Childhood Obesity Essay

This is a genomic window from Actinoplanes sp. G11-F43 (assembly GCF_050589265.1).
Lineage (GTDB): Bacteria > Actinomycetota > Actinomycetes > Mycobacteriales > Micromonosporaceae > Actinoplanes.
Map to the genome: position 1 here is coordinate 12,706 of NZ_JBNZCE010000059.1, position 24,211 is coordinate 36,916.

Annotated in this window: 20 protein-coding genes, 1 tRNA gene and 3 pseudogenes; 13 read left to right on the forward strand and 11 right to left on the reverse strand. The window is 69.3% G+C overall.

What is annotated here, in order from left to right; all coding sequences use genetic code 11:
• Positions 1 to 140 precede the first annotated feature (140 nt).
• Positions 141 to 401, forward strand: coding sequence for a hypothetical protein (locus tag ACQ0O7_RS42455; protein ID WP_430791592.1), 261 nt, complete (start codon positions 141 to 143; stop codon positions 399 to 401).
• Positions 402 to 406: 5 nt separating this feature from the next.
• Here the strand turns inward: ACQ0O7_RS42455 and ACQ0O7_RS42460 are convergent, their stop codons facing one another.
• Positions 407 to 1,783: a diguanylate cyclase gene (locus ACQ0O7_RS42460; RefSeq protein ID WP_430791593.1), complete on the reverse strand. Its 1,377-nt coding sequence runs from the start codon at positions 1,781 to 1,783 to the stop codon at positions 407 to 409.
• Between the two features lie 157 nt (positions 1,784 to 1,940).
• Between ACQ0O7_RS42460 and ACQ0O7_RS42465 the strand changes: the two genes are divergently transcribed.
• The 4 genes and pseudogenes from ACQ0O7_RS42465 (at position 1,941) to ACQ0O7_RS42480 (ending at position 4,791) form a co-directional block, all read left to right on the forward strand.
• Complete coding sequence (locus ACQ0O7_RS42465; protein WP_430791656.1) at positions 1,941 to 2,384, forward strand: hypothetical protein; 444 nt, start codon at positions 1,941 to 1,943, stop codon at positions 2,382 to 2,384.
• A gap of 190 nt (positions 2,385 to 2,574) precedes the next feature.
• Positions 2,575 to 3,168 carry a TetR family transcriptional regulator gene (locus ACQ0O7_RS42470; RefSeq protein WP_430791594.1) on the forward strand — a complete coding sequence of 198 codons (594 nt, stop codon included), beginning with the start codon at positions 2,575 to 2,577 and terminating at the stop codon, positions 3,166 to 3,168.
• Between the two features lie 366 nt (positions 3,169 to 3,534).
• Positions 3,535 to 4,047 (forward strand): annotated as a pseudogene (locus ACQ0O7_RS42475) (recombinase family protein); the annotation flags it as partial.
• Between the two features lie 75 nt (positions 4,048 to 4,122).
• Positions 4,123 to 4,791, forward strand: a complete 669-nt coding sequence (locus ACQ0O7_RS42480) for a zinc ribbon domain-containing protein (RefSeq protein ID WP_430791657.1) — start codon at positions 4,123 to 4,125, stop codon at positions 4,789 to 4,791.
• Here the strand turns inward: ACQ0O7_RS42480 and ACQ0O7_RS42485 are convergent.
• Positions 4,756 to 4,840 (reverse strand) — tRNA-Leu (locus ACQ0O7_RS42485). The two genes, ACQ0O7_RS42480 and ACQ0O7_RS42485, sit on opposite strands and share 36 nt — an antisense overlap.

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Childhood Obesity Obesity in children has become a common problem in the United States. The percent of children with weight problems has doubled in the past two to three decades. Currently at least one in every five children is overweight (Trogan, 2002). As parents, one of our main concerns should be the health of our children. Children who are overweight or obese tend to have many serious health problems that can easily be prevented if we as parents would pay more attention to what our children are doing throughout the day and what we are feeding them. Children who are overweight or obese are not born this way. Obesity is usually caused by the way we live and what we choose to let our children eat. “Obesity means having to much body fat. It is different from being overweight, which means weighting too much. Both terms mean that a person’s weight is greater than what is considered healthy for his or her height” (Obisity in Children, 2009. Para.1). Children are being affected by health problems that in the past were only seen in adults. For example: Obese children and adolescents have shown an alarming increase in the incidence of type 2 diabetes, also known as adult-onset diabetes. Many obese children have high cholesterol and blood pressure levels, which are risk factors for heart disease. One of the most severe problems for obese children is sleep apnea (interrupted breathing while sleeping). In some cases this can lead to problems with learning and memory. Obese children have a high incidence of orthopedic problems, liver disease, and asthma (Trogan, 2002). My son who is nine years old currently weighs 130 pounds. He has lost ten pounds in the last five weeks. It doesn’t sound like a lot, but it is not easy to change his eating habits overnight. I do feel that as a mother I am at fault for my child being overweight the way he is. My son, was

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